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Marine Corps identifies troops lost in California helicopter crash

Micaela Burrow

Investigative Reporter, Defense

Daily Caller News Foundation

The Marine Corps identified the five crew members declared dead after a helicopter crash in a statement Friday, Feb. 9.

The five Marines – three captains, a sergeant and a lance corporal – were flying a CH-53 Super Stallion heavy-lift helicopter from Creech Air Force Base in Clark County, Nevada, to California when the aircraft went down near Pine Valley, California. While an investigation is ongoing into the crash, the unit, known as the Flying Tigers, identified the fallen troops in an emailed statement.

"We have been confronted with a tragedy that is every service family's worst fear," Lt. Col. Nicholas J. Harvey, commanding officer of the squadron, said in the statement. "Our top priority now is supporting the families of our fallen heroes, and we ask for your respect and understanding as they grieve."

"The Flying Tigers family stands strong and includes the friends and community who have supported our squadron during this challenging time. We will get through this together," he added.

Lance Cpl. Donovan Davis, 21, of Olathe, Kansas, enlisted in 2019, and was promoted to the rank of lance corporal on Jan.1 and served as a CH-53E helicopter crew chief, according to the Marine Corps.

Sgt. Alec Langen, 23, of Chandler, Arizona, enlisted in 2017, was promoted to sergeant in 2022 and served as a CH-53E helicopter crew chief.

Capt. Benjamin Moulton, 27, of Emmett, Idaho, commissioned in the Marine Corps in 2019 and achieved the rank of Captain in 2023. He was a CH-53E helicopter pilot.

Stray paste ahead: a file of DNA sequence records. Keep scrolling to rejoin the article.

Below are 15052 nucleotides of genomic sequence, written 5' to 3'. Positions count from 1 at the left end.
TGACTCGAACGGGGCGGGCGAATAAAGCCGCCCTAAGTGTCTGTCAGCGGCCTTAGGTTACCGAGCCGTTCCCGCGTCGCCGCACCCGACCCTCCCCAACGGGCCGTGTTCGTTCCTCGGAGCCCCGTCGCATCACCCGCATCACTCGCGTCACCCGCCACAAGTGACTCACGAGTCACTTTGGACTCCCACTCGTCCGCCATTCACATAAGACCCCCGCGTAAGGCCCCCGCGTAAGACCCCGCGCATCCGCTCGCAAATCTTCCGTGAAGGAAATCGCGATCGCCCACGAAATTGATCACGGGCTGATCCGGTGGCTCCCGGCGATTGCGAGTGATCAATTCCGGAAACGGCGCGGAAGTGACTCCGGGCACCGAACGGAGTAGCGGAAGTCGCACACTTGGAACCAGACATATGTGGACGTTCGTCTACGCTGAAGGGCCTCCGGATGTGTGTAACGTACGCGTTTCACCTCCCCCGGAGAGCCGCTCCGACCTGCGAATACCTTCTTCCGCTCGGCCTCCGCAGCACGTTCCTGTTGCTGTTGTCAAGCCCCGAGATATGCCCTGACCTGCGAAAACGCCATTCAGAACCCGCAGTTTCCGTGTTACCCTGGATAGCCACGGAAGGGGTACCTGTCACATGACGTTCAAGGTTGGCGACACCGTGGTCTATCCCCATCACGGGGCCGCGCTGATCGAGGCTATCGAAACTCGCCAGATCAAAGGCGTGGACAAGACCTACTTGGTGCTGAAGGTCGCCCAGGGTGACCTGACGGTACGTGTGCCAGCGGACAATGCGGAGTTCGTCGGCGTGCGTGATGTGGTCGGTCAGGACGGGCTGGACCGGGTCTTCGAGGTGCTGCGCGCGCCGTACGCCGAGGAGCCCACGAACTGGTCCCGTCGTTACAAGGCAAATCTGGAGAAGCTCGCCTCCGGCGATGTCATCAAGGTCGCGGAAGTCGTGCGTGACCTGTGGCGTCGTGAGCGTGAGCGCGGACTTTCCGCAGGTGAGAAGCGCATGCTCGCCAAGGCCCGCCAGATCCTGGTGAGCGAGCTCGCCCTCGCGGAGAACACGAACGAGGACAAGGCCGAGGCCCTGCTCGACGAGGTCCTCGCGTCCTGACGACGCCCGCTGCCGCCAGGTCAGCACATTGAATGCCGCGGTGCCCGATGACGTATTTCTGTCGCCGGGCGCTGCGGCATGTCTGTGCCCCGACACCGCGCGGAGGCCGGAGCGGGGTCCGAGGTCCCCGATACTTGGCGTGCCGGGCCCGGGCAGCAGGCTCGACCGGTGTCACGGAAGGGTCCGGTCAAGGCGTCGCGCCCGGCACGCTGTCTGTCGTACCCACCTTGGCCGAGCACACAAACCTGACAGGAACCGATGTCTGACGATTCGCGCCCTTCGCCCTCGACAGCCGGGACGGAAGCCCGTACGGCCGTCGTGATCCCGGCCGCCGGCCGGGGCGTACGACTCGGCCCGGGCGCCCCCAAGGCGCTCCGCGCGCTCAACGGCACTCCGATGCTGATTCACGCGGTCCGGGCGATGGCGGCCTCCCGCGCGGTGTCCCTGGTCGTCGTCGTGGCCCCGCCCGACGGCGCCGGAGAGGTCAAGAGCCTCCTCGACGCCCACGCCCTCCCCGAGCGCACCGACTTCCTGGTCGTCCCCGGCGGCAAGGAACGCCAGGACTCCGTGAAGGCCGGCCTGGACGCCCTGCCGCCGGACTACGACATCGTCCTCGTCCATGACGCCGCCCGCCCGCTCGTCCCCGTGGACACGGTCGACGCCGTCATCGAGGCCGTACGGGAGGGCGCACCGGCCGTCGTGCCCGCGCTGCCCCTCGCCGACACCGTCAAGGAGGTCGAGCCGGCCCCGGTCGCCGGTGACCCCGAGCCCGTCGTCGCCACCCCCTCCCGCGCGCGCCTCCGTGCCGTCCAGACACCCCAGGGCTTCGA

Capt. Jack Casey, 26, of Dover, New Hampshire, commissioned in 2019, and was promoted to the rank of captain in 2023 and was a CH-53E helicopter pilot.

Capt. Miguel Nava, 28, of Traverse City, Michigan, commissioned in 2017, was promoted to captain in 2021 and served as a CH-53E helicopter pilot.

All had earned standard decorations, according to the statement. They were assigned to Marine Heavy Helicopter Squadron 361, Marine Aircraft Group 16, 3rd Marine Aircraft Wing and were based at Marine Corps Air Station Miramar, California.

Authorities located the remains of the Super Stallion helicopter near Pine Valley, California, on Wednesday, Feb. 7, after initiating a search when the aircraft did not arrive at its destination on time. Recovery efforts were still underway for the remains of the five Marines and equipment lost in the crash as of Thursday.

The helicopter was reported overdue on Wednesday morning at Marine Corps Air Station Miramar in San Diego.

The Marine Corps requested help from local officials around 2 a.m. Wednesday, saying the aircraft's last known location was Cleveland National Forest near Pine Valley, California, according to local news outlet ABC 10.

Authorities found the helicopter in Pine Valley, California, at 9:08 a.m. Pacific Standard Time.

President Joe Biden said he was "heartbroken" by the news and thanked local, state and federal agencies, including the Civil Air Patrol and San Diego County Sheriff's department, for assisting in the search.

 

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